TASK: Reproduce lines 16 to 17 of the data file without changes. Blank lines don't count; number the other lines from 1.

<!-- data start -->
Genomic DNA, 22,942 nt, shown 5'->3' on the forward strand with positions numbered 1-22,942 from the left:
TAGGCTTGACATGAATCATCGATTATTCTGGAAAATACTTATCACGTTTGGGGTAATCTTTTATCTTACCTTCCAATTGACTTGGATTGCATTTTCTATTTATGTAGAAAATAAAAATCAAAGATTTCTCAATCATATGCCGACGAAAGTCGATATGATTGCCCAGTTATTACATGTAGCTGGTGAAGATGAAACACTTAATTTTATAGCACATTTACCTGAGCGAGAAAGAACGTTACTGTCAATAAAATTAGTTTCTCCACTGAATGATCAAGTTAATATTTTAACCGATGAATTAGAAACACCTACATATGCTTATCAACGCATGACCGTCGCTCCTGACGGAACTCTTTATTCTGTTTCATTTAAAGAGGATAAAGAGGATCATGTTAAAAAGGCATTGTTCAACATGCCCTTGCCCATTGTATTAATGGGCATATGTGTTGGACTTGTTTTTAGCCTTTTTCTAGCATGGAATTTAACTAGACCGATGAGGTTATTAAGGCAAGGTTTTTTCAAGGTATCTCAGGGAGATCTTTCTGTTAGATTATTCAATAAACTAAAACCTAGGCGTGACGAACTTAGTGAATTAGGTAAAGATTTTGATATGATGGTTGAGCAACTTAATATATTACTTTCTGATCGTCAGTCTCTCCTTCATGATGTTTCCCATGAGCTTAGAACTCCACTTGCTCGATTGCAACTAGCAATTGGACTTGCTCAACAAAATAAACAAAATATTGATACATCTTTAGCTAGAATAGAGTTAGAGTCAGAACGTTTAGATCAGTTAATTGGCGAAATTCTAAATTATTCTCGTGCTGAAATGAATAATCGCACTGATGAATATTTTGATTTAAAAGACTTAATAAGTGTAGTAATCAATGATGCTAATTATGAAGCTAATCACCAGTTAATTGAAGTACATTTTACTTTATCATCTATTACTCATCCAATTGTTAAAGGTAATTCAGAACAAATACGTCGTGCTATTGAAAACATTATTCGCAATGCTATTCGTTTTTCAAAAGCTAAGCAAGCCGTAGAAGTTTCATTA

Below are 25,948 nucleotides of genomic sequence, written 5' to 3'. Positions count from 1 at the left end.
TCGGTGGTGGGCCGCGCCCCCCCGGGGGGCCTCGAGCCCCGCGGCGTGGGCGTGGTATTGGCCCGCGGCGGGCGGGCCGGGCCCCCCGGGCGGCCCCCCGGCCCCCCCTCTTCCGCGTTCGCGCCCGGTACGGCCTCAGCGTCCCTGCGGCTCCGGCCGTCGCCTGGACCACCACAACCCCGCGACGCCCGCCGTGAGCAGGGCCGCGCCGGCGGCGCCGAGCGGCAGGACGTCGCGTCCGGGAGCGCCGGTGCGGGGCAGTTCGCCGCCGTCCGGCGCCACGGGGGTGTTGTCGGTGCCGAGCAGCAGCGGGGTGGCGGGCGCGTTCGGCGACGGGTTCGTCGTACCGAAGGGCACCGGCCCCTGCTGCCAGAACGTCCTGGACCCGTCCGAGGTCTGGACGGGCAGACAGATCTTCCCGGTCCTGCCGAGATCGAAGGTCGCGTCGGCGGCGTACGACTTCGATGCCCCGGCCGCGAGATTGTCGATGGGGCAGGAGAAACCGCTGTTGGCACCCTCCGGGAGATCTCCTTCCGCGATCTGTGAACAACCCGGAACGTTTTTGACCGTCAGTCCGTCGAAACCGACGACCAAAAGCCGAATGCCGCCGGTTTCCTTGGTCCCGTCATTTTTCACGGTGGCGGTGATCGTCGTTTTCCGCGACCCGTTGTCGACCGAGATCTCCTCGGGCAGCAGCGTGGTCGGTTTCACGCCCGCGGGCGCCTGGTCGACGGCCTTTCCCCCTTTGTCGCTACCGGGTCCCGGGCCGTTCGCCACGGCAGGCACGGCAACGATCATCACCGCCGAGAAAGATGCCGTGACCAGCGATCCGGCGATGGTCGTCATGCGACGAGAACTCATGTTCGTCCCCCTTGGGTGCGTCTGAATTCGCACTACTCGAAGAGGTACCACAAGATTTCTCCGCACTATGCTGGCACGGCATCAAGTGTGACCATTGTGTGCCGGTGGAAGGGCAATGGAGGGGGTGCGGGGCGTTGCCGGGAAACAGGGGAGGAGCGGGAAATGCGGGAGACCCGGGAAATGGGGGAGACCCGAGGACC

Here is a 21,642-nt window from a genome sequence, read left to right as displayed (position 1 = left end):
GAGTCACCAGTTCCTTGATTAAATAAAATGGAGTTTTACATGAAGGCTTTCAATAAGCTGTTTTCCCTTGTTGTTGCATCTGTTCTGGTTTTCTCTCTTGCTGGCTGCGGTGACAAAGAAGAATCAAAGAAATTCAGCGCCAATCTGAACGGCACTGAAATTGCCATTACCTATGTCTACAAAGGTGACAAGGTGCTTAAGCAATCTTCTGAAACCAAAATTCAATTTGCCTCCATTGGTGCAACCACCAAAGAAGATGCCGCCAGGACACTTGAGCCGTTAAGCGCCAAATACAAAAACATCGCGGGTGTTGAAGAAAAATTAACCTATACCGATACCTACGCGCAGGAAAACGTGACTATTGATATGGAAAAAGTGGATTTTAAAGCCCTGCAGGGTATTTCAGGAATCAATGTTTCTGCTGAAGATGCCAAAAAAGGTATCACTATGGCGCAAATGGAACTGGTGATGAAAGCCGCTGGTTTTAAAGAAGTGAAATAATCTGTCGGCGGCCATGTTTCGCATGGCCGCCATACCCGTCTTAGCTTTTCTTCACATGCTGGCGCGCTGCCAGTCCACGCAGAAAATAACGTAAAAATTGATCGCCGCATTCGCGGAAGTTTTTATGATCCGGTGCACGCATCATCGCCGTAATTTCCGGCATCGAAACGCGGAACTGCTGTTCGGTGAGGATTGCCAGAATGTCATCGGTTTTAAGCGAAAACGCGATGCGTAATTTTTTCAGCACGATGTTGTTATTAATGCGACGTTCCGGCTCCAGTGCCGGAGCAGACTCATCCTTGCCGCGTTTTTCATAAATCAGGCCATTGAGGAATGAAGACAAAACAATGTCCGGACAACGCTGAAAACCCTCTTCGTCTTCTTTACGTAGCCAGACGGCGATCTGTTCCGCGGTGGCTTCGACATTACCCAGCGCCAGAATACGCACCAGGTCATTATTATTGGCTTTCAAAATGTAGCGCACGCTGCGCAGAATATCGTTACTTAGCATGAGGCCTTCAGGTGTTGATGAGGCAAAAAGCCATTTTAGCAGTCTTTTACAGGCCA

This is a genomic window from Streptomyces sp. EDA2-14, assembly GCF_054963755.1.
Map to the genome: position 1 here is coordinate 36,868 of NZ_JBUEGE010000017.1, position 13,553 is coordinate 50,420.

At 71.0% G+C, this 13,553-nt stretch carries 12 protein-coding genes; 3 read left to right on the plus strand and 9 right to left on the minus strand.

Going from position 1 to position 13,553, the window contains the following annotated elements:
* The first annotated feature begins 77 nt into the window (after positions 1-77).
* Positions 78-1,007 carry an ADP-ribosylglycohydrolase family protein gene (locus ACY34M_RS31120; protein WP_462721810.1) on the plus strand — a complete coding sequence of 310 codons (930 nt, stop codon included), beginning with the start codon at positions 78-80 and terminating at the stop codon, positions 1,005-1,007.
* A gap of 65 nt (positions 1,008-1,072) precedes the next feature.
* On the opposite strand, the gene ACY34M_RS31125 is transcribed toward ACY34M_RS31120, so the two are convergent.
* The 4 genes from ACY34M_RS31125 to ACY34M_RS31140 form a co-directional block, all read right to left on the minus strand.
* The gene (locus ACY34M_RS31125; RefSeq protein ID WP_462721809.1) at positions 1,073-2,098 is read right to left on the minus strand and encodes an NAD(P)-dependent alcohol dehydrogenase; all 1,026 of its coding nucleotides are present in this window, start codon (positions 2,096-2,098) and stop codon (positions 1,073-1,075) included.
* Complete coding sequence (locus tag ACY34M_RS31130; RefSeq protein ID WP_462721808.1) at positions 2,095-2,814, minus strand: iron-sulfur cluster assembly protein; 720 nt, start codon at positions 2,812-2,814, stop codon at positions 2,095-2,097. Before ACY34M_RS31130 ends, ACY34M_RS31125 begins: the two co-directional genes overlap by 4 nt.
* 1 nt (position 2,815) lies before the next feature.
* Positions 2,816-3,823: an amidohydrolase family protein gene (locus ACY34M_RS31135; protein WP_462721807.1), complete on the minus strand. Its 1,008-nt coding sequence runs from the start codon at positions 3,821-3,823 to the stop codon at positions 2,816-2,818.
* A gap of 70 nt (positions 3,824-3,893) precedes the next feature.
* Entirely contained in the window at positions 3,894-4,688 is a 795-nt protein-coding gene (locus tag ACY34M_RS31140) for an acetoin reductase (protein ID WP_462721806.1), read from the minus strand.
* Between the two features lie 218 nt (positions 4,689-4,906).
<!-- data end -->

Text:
* The gene (locus ACY34M_RS31125; RefSeq protein ID WP_462721809.1) at positions 1,073-2,098 is read right to left on the minus strand and encodes an NAD(P)-dependent alcohol dehydrogenase; all 1,026 of its coding nucleotides are present in this window, start codon (positions 2,096-2,098) and stop codon (positions 1,073-1,075) included.
* Complete coding sequence (locus tag ACY34M_RS31130; RefSeq protein ID WP_462721808.1) at positions 2,095-2,814, minus strand: iron-sulfur cluster assembly protein; 720 nt, start codon at positions 2,812-2,814, stop codon at positions 2,095-2,097. Before ACY34M_RS31130 ends, ACY34M_RS31125 begins: the two co-directional genes overlap by 4 nt.